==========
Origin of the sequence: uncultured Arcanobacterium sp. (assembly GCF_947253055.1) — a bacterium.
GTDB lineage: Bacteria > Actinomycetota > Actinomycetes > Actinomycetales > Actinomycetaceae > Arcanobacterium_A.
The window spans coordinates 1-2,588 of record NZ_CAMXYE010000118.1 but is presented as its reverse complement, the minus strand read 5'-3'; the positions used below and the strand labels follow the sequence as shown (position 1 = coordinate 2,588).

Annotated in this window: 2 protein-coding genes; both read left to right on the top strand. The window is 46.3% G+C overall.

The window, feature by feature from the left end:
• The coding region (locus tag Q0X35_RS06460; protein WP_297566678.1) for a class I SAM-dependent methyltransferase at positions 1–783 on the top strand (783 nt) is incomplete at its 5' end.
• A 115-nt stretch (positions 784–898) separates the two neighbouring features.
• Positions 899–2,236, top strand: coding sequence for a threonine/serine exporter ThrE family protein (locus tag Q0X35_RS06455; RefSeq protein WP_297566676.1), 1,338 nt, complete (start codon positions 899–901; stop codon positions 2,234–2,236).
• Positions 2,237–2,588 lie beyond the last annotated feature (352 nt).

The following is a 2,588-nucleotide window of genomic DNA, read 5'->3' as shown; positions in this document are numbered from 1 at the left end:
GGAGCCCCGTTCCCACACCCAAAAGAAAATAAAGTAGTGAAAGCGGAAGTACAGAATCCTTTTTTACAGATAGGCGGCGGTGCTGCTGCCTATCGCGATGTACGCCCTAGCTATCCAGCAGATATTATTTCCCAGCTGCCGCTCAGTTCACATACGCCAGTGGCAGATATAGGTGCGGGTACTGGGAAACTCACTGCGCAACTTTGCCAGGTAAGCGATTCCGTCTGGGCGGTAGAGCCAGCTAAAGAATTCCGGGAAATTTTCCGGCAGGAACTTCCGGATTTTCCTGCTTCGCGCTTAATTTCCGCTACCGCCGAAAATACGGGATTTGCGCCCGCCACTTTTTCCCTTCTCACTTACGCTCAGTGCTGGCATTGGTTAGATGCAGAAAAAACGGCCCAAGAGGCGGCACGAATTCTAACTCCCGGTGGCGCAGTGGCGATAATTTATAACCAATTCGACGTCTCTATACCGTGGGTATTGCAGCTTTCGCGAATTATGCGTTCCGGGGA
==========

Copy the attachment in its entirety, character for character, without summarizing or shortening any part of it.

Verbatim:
Origin of the sequence: uncultured Arcanobacterium sp. (assembly GCF_947253055.1) — a bacterium.
GTDB lineage: Bacteria > Actinomycetota > Actinomycetes > Actinomycetales > Actinomycetaceae > Arcanobacterium_A.
The window spans coordinates 1-2,588 of record NZ_CAMXYE010000118.1 but is presented as its reverse complement, the minus strand read 5'-3'; the positions used below and the strand labels follow the sequence as shown (position 1 = coordinate 2,588).

Annotated in this window: 2 protein-coding genes; both read left to right on the top strand. The window is 46.3% G+C overall.

The window, feature by feature from the left end:
• The coding region (locus tag Q0X35_RS06460; protein WP_297566678.1) for a class I SAM-dependent methyltransferase at positions 1–783 on the top strand (783 nt) is incomplete at its 5' end.
• A 115-nt stretch (positions 784–898) separates the two neighbouring features.
• Positions 899–2,236, top strand: coding sequence for a threonine/serine exporter ThrE family protein (locus tag Q0X35_RS06455; RefSeq protein WP_297566676.1), 1,338 nt, complete (start codon positions 899–901; stop codon positions 2,234–2,236).
• Positions 2,237–2,588 lie beyond the last annotated feature (352 nt).

The following is a 2,588-nucleotide window of genomic DNA, read 5'->3' as shown; positions in this document are numbered from 1 at the left end:
GGAGCCCCGTTCCCACACCCAAAAGAAAATAAAGTAGTGAAAGCGGAAGTACAGAATCCTTTTTTACAGATAGGCGGCGGTGCTGCTGCCTATCGCGATGTACGCCCTAGCTATCCAGCAGATATTATTTCCCAGCTGCCGCTCAGTTCACATACGCCAGTGGCAGATATAGGTGCGGGTACTGGGAAACTCACTGCGCAACTTTGCCAGGTAAGCGATTCCGTCTGGGCGGTAGAGCCAGCTAAAGAATTCCGGGAAATTTTCCGGCAGGAACTTCCGGATTTTCCTGCTTCGCGCTTAATTTCCGCTACCGCCGAAAATACGGGATTTGCGCCCGCCACTTTTTCCCTTCTCACTTACGCTCAGTGCTGGCATTGGTTAGATGCAGAAAAAACGGCCCAAGAGGCGGCACGAATTCTAACTCCCGGTGGCGCAGTGGCGATAATTTATAACCAATTCGACGTCTCTATACCGTGGGTATTGCAGCTTTCGCGAATTATGCGTTCCGGGGA